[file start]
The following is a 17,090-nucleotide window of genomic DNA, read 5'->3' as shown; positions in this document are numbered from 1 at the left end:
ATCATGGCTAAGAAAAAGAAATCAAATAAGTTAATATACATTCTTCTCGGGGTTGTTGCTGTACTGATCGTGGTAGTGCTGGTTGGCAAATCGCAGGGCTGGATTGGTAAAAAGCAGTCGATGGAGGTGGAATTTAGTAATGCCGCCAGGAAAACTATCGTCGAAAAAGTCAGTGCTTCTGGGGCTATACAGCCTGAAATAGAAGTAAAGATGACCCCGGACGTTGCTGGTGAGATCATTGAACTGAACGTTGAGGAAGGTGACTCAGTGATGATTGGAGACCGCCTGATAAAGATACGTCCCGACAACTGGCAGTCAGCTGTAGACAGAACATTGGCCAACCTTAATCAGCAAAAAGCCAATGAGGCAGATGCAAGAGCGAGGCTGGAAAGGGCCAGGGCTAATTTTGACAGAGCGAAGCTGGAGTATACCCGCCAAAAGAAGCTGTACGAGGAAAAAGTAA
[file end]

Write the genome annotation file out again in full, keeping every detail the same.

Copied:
The following is a 17,090-nucleotide window of genomic DNA, read 5'->3' as shown; positions in this document are numbered from 1 at the left end:
ATCATGGCTAAGAAAAAGAAATCAAATAAGTTAATATACATTCTTCTCGGGGTTGTTGCTGTACTGATCGTGGTAGTGCTGGTTGGCAAATCGCAGGGCTGGATTGGTAAAAAGCAGTCGATGGAGGTGGAATTTAGTAATGCCGCCAGGAAAACTATCGTCGAAAAAGTCAGTGCTTCTGGGGCTATACAGCCTGAAATAGAAGTAAAGATGACCCCGGACGTTGCTGGTGAGATCATTGAACTGAACGTTGAGGAAGGTGACTCAGTGATGATTGGAGACCGCCTGATAAAGATACGTCCCGACAACTGGCAGTCAGCTGTAGACAGAACATTGGCCAACCTTAATCAGCAAAAAGCCAATGAGGCAGATGCAAGAGCGAGGCTGGAAAGGGCCAGGGCTAATTTTGACAGAGCGAAGCTGGAGTATACCCGCCAAAAGAAGCTGTACGAGGAAAAAGTAA